View from Tennent Mountain of Black Balsam, Mount Hardy and Little Sam’s Knob (Ross Peters)
In the summer of 2000 I drove into Pisgah National Forest almost everyday. Living in Asheville, NC at the time, I decided I would focus 6-12 mile walks in those parts of Pisgah that I either hadn’t been in a number of years or had never been at all. Having suffered a back injury a couple of years earlier that made it difficult to sleep on the ground or rock climb, I resorted to long walks. I had simple rules, the most central of which was to avoid walking the same route or even more than a half-mile of the same route twice. I carried a map roughly worn at the edges on which I traced my routes with a blue ballpoint pen, and I carried a compass so that I might bushwhack my way in order to avoid retracing previous approaches when necessary. I was always back home by dinner.
I rested in places like Pea, Squirrel, Butter, Bennet, Cat, Club, and Coontree Gaps; struggled up Perry, Pilot, Horse, and Saddle Coves; wandered along creeks such as Slate Rock, Clawhammer, Avery, and Buckeye. I saw a small bear after making a wrong turn, which led me toward Yellow Gap instead of back toward Turkey Pen Gap, and I saw a large rattle snake headed out of Picklesimmer Fields toward Long Branch. For the first time in a long time I spent a great deal of time alone, and I was fully entertained as well as often out of breath and somewhat sore.
View of Pisgah National Forest from Tennent Mountain (Ross Peters)
I initially thought that these hikes would provide me with time to reflect on a school year that challenged me in new ways and offered reward and frustration in remarkably unpredictable rhythms. I even carried along a ratty old composition book just in case I decided to jot something down. Instead of profound revelations about my life in general and specifically my life as a faculty member at Asheville School, however, I found I did stunningly little thinking at all. I stopped thinking and started observing. I watched my step. I made no plans for my classes—I created no agendas for my department meetings. I clearly needed this time—this summertime, and I felt fortunate to have it.
My final walk that summer was near Mount Hardy, one the few peaks over 6000 feet in Pisgah and probably the least visited (the others in the vicinity are are Black Balsam, Sam’s Knob, Tennent Mountain, Black Balsam and Cold Mountain). After hiking about three miles down Buckeye Gap, I came to a perfect campsite next to a beautiful stream. It struck me as a great place to take a group from school someday. The Haywood Gap Stream was replete with outstanding places to soak and wade and explore—enough in fact that it could easily entertain a group for an entire day. As I was thinking about the possibility of returning there with students, I realized that for the first time in many weeks my thoughts were turning back to school, and given that it was already early August, it was time.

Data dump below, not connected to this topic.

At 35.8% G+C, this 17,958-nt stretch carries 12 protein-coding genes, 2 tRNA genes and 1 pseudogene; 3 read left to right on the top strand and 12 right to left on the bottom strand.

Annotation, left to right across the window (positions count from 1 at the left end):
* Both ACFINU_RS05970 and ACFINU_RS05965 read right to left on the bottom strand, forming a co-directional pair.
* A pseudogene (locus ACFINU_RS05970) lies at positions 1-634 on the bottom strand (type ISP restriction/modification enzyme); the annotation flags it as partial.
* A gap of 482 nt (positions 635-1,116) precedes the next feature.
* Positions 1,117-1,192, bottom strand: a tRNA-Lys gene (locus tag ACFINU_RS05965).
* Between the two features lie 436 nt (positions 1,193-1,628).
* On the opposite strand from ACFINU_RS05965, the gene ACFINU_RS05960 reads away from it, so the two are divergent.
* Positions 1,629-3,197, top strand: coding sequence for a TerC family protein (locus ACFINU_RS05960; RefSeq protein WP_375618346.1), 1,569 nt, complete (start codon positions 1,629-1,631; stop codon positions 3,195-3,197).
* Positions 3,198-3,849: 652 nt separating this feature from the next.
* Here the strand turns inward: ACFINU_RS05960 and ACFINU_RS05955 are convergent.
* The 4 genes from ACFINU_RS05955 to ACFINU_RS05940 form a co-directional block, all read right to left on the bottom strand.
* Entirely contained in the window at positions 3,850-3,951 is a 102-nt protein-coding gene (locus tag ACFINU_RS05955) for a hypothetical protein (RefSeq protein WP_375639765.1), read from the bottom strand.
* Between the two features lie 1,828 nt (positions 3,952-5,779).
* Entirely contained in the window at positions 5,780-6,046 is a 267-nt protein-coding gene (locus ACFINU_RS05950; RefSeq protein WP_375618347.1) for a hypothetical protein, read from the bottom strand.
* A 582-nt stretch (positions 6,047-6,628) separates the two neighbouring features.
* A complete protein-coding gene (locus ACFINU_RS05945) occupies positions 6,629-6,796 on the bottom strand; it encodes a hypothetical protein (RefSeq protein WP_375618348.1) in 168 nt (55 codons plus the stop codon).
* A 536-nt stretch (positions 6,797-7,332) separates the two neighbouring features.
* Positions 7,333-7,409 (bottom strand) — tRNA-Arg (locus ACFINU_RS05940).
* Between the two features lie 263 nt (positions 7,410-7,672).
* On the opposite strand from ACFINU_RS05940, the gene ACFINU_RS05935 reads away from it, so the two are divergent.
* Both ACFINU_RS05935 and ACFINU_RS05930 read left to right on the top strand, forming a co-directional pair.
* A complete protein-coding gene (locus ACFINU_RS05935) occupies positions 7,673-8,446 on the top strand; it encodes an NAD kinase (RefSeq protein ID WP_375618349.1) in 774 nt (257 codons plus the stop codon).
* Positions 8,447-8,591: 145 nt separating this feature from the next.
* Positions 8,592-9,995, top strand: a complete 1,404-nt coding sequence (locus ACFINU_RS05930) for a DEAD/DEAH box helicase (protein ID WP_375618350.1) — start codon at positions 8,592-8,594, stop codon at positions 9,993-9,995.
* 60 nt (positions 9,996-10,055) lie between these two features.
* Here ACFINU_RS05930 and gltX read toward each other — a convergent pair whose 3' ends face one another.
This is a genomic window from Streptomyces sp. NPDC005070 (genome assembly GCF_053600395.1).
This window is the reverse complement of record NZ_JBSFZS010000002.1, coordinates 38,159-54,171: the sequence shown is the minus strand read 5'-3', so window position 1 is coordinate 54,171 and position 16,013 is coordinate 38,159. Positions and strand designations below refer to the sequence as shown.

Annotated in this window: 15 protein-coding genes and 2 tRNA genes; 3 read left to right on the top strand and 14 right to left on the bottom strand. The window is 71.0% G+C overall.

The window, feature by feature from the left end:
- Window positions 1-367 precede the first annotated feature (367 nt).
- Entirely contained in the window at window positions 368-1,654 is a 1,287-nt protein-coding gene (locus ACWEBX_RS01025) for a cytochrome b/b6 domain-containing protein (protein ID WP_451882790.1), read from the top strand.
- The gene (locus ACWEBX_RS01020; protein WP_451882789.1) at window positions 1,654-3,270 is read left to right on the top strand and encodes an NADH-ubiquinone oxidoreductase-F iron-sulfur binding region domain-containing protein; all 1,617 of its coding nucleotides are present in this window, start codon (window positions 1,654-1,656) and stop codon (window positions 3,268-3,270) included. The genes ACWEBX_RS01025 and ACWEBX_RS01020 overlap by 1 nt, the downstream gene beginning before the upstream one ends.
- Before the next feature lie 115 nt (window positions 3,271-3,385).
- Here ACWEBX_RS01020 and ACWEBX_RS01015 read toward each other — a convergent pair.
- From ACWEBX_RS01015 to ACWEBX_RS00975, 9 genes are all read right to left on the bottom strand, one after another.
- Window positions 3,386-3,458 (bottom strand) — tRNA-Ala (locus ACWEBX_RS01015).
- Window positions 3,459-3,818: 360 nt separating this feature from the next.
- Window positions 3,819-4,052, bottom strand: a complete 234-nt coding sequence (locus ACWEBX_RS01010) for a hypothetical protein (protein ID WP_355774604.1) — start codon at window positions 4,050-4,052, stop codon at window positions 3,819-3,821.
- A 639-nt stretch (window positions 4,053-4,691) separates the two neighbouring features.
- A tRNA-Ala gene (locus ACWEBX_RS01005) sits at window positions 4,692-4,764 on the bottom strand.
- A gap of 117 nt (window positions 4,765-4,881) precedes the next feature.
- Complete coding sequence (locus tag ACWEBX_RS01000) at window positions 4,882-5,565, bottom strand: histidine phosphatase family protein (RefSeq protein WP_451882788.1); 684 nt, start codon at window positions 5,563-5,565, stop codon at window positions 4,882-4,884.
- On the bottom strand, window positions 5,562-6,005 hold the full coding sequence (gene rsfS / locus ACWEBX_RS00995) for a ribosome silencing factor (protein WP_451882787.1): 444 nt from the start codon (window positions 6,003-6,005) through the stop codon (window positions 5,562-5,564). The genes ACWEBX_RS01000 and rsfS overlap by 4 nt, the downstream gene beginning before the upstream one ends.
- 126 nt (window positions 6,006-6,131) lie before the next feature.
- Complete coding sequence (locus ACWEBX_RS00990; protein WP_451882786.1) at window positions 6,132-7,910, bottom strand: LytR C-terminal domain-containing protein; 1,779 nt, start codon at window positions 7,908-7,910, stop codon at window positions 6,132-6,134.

After eating lunch I started up Haywood Gap. The walk was rigorous and technical, and at times it was so narrow and overgrown that I could imagine being the first person ever to scramble up those rocks. The spell was broken as I stepped over some of the rusted two-inch cable that is not an uncommon sight in that part of Pisgah. Several steps beyond there was an iron rail wheel in the ferns and between chair-sized rocks ten feet or so above the trail. Both the cable and the wheel are artifacts of the extensive logging that ravaged those mountains a century ago. I clearly was only one of many that had gone up this trail, but this fact does not negate the fact that I was a discoverer that afternoon.
The idea of discovery fascinates me, whether it is the discovery of a beautiful place or it is the discovery that appears wherever vibrant discussions of literature take place. I love the feeling of discovering something, and as an educator and administrator, I wonder more and more how we can best create that powerful feeling of discovery in our students, knowing that some traditional pedagogical approaches are more apt to dull the spirit rather than to enliven it. Perhaps, given the fact that my hikes took place during the first summer of a new century, it is appropriate that the idea of discovery feels so relevant to me in the context of 21st Century learning. It strikes me that there is much work to be done in in schools in order to provide the richness we seek for our students’ education. It also strikes me that it will be worth it. Here’s hoping the view we find at the turn around in the trail will be good!
View of Mount Hardy and Little Sam’s Knob (Ross Peters)